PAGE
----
Bulgarian Journal Bibliography

This bibliography is divided into two sections: titles published in Bulgaria and titles published outside of Bulgaria. The journals are listed alphabetically by title. Some are grouped together for minor title or bibliographic changes to show at a glance the extent of the run of a particular title. Separate entries are provided with SEE references to guide the user to those titles with more significant title changes. The information following the words Dates of Publication indicate how long the journal was published, but for information on what the Library of Congress actually owns, see the line beginning with LC Has. Titles to which the Library currently subscribes are indicated by the words "currently received" at the end of the LC Has field. The LCCN is a unique identifying number for the title in the Library of Congress online catalog and may be useful for titles that have common or complicated titles. The ISSN field shows a unique serial identification number and is left blank in many instances either because titles were published before the ISSN system was developed or because no such number was located by the compiler. Some titles are available in electronic format and this information is provided in one of two fields. Via Subscription Database is used if the title is available to a Library user only inside one of the buildings of the Library of Congress. URL is used if the title is freely available to anyone via the Internet. If these two lines say the title is not available, that means that the Library does not subscribe to an electronic version or the compiler was unable to locate one on the Internet. A final note about the LC Has field is that consecutive issues are listed with a hyphen, while double-enumerated issues are listed with a slash. For example, 1996:1-2 means that LC has two separate issues from 1996, one numbered issue 1 and the other numbered issue 2, whereas 1996:1/2 means that LC has one issue that is labeled as both 1 and 2. This convention is used for dates as well. 1996-1997 means two separate years are held, whereas 1996/1997 means one volume or set exists that is dated by the publisher as covering two years.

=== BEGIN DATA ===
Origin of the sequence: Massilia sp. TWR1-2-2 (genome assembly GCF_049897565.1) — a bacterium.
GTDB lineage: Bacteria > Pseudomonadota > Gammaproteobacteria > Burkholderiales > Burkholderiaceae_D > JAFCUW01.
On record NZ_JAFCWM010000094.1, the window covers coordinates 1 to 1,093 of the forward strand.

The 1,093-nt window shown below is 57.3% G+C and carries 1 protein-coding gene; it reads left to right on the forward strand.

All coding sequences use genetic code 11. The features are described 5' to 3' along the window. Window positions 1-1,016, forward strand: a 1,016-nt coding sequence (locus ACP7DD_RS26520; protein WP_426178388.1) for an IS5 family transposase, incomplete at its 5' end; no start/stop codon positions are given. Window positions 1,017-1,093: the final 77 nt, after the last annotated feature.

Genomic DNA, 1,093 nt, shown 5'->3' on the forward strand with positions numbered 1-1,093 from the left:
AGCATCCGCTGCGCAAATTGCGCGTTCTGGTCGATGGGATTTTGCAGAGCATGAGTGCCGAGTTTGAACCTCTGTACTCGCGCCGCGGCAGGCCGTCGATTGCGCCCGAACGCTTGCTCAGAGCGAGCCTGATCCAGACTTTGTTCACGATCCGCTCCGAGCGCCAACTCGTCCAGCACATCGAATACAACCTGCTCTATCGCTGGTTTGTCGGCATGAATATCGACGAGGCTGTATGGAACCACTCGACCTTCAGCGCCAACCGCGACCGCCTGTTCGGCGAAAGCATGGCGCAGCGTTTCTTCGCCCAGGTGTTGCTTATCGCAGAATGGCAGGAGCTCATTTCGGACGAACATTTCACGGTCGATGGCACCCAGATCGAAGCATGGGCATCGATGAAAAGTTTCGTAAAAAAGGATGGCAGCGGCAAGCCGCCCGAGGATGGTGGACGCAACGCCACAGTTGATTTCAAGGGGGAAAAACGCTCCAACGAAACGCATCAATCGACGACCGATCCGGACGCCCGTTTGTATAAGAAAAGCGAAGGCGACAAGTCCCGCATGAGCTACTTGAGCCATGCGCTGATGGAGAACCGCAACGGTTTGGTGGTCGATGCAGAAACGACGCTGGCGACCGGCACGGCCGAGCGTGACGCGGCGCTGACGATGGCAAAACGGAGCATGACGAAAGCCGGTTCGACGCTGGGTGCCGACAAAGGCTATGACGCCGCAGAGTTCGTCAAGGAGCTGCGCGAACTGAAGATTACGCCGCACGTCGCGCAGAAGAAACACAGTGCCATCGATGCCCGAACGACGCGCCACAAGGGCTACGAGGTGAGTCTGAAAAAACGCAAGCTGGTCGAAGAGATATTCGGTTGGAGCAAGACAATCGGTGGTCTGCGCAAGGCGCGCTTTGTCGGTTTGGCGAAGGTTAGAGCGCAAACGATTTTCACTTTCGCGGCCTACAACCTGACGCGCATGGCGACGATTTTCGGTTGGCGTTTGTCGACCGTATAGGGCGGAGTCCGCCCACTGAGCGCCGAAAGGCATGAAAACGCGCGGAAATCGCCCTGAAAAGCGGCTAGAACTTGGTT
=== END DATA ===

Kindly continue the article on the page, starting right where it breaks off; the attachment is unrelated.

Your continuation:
Abbreviations for locations are:

  • Eur (European Reading Room)
  • MicroRR (Microfilm Reading Room)
  • GenColl (General Collections)
  • AMED (African and Middle Eastern Reading Room)
  • Landover (off-site storage, request in Main Reading Room)
  • Ft. Meade (off-site storage)

Bulgarian Serial Bibliographies

A number of bibliographies have been consulted in the compilation of this list. Those listed below contain information related to the history of Bulgarian serial publishing. They include several outstanding retrospective bibliographies as well as sections of the Bulgarian national bibliography. These sources provide detailed information about publishers, dates of publication, numbers of issues per year, editors, and so forth. The annuals listed below also have lists of new titles, ceased titles, title changes and the like for each year.

Bulgarski periodichen pechat 1844-1944. Anotiran bibliografski ukazatel. Sofiia: Nauka i izkustvo, 1962-1969. 3 volumes. European Reading Room, Bulgarian Reference Collection Z6956.B9 B88
Volume One contains a long article about the development of serial publishing in Bulgaria beginning in 1844. Volume Three has indexes for names, printers, publishing collectives, subjects, and place names with a chronological component. Volume Three also contains sections for single-issue papers, papers in foreign languages, and additions and corrections.

Bulgarski periodichen pechat 1944-1969. Bibliografski ukazatel. Sofiia: Narodna Biblioteka "Kiril i Metodii", 1975. 3 volumes. European Reading Room, Bulgarian Reference Collection Z6956.B9 S76 This 3-volume work has detailed indexes and specialized sections similar to the title described above.

Bulgarski periodichen pechat. 1947-1950. LC has 1947, 1950. General Collection Z6956.B9 B87

Periodichni izdaniia v NR Bulgariia. 1953-1955. Annual. LC has 1953, 1954, 1955. General Collection Z6956.B9 P4

Natsionalna bibliografiia na N.R. Bulgariia. Seriia 4. Bulgarski periodichen pechat. Sofiia: Narodna Biblioteka "Kiril i Metodii". 1965 - present. Annual. LC holds 1968-1999. General Collection Z6956.B9 B87

Online Catalog and Contact a Librarian for Help

Although every effort was made to be comprehensive, it is likely that some titles have escaped notice. If a desired title is not to be found on this list, readers are advised to check the Library's holdings in the online catalog. To report gaps or errors in the bibliography, or to inquire about the Library's Bulgarian journals, please contact Angela Cannon, acannon@loc.gov.

Index:   Introduction   A-B   C-G   H-K   L-O   P-S    T-Z   Published Outside of Bulgaria

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  February 28, 2014